July 24, 2019
Iran’s semi-official Tasnim news agency claimed Wednesday that Israel was responsible for the death of UN nuclear watchdog chief Yukiya Amano several days ago at the age of 72.
The Tehran-based outlet, which defines its mission as “defending the Islamic Revolution against negative media propaganda campaign [sic],” cited unnamed “informed sources” who insisted that Amano, a Japanese diplomat who was extensively involved in negotiations over Iran’s controversial nuclear program, had been “eliminated” after refusing to buckle to “heavy pressure” from Jerusalem and Washington.
The news of Amano’s death comes at a time of increasing concerns and escalating tensions over Iran’s nuclear program, after US President Donald Trump left a 2015 deal with world powers that restricted the country’s nuclear uranium enrichment.
Amano was heavily involved in the years-long negotiations that led to the landmark Iran nuclear deal.
“There is evidence that the Trump administration and the Israeli regime were constantly pressuring the Japanese diplomat to accuse Iran of violation of the 2015 nuclear deal,” the report said.
But Amano refused “to open a false case against Iran on the nuclear issue,” Tasnim quoted its sources as saying.
The Iranian mouthpiece offered no proof for its assertions.
The International Atomic Energy Agency announced Amano’s death on Monday. He had wide experience in disarmament, non-proliferation diplomacy and nuclear energy, and had been chief of the key UN agency that regulates nuclear issues worldwide since 2009. The IAEA Secretariat did not give a cause of death for Amano, or say where or when he died.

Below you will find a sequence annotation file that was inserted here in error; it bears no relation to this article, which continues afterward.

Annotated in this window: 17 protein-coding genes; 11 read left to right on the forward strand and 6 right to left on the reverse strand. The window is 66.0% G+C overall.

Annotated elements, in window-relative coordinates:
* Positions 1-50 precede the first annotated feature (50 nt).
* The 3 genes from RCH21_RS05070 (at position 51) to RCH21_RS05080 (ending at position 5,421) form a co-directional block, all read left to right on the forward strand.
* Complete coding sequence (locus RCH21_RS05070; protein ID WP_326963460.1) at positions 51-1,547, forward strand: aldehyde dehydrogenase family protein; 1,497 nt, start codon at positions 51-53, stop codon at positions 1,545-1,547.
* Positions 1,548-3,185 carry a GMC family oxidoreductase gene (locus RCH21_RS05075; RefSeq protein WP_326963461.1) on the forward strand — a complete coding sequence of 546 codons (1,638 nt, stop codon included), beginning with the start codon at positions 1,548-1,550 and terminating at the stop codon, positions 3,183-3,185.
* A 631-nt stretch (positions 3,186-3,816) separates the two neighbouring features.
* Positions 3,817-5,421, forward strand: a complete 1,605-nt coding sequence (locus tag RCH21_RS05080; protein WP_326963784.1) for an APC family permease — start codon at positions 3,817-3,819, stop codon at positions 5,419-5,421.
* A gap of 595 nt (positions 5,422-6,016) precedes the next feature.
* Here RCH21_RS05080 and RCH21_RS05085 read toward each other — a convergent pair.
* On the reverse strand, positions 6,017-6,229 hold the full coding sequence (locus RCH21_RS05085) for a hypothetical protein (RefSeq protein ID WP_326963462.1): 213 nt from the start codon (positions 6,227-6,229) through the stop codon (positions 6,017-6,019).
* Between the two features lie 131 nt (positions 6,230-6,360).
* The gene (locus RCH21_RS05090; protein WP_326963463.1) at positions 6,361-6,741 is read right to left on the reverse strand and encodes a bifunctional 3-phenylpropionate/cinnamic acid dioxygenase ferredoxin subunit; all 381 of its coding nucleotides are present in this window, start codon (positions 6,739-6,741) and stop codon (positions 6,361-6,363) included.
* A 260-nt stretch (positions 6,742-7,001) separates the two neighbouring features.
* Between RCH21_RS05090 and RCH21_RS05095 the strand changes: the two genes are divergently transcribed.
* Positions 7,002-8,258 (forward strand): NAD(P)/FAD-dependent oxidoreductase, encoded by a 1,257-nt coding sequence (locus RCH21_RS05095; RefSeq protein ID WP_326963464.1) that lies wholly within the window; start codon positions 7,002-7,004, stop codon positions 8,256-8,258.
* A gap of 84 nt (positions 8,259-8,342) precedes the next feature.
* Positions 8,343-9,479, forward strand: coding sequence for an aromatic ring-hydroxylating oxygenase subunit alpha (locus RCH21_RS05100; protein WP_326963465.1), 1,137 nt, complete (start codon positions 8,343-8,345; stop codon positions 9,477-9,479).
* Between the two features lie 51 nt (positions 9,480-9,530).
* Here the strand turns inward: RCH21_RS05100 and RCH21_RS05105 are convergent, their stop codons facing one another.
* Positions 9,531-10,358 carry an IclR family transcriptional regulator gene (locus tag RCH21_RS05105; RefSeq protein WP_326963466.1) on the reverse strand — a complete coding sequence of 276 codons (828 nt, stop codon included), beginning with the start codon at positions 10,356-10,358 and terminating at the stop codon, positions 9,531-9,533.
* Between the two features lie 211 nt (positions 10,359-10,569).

Two European diplomats, who spoke on condition of anonymity, said he had cancer.
A graduate of the Tokyo University Faculty of Law, Amano joined the Japanese Foreign Ministry in 1972 and was posted to jobs in Belgium, France, Laos, Switzerland, and the United States. At the Foreign Ministry, Amano was chief of the Disarmament, Non-Proliferation and Science Department from 2002 until 2005. He then served as Japan’s representative to the IAEA until his election as director general in July 2009, including a stint as chair of its board of governors in 2005-2006.